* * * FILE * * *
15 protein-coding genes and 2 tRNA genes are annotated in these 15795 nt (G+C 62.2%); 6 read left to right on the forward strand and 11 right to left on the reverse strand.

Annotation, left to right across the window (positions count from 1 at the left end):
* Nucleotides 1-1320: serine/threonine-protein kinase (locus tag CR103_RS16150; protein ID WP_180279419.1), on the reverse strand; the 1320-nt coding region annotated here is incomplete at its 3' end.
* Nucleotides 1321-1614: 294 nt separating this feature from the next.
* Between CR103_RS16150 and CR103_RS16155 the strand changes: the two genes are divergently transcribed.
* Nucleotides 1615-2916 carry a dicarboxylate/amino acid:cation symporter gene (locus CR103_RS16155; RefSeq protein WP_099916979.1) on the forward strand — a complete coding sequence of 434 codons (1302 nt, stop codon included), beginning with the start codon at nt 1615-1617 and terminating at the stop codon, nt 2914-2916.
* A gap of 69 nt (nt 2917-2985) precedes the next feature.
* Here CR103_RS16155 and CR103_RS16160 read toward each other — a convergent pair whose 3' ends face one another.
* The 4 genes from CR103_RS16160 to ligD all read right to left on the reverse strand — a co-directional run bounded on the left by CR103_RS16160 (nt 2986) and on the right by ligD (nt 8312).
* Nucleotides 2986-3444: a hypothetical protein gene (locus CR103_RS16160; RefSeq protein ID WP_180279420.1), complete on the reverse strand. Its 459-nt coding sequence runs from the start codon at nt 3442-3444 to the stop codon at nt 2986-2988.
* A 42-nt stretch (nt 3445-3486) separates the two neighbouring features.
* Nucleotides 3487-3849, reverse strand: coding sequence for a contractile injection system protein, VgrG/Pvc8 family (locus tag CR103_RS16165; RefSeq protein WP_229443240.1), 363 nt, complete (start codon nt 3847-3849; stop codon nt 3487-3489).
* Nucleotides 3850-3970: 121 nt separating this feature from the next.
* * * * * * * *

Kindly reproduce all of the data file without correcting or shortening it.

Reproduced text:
15 protein-coding genes and 2 tRNA genes are annotated in these 15795 nt (G+C 62.2%); 6 read left to right on the forward strand and 11 right to left on the reverse strand.

Annotation, left to right across the window (positions count from 1 at the left end):
* Nucleotides 1-1320: serine/threonine-protein kinase (locus tag CR103_RS16150; protein ID WP_180279419.1), on the reverse strand; the 1320-nt coding region annotated here is incomplete at its 3' end.
* Nucleotides 1321-1614: 294 nt separating this feature from the next.
* Between CR103_RS16150 and CR103_RS16155 the strand changes: the two genes are divergently transcribed.
* Nucleotides 1615-2916 carry a dicarboxylate/amino acid:cation symporter gene (locus CR103_RS16155; RefSeq protein WP_099916979.1) on the forward strand — a complete coding sequence of 434 codons (1302 nt, stop codon included), beginning with the start codon at nt 1615-1617 and terminating at the stop codon, nt 2914-2916.
* A gap of 69 nt (nt 2917-2985) precedes the next feature.
* Here CR103_RS16155 and CR103_RS16160 read toward each other — a convergent pair whose 3' ends face one another.
* The 4 genes from CR103_RS16160 to ligD all read right to left on the reverse strand — a co-directional run bounded on the left by CR103_RS16160 (nt 2986) and on the right by ligD (nt 8312).
* Nucleotides 2986-3444: a hypothetical protein gene (locus CR103_RS16160; RefSeq protein ID WP_180279420.1), complete on the reverse strand. Its 459-nt coding sequence runs from the start codon at nt 3442-3444 to the stop codon at nt 2986-2988.
* A 42-nt stretch (nt 3445-3486) separates the two neighbouring features.
* Nucleotides 3487-3849, reverse strand: coding sequence for a contractile injection system protein, VgrG/Pvc8 family (locus tag CR103_RS16165; RefSeq protein WP_229443240.1), 363 nt, complete (start codon nt 3847-3849; stop codon nt 3487-3489).
* Nucleotides 3850-3970: 121 nt separating this feature from the next.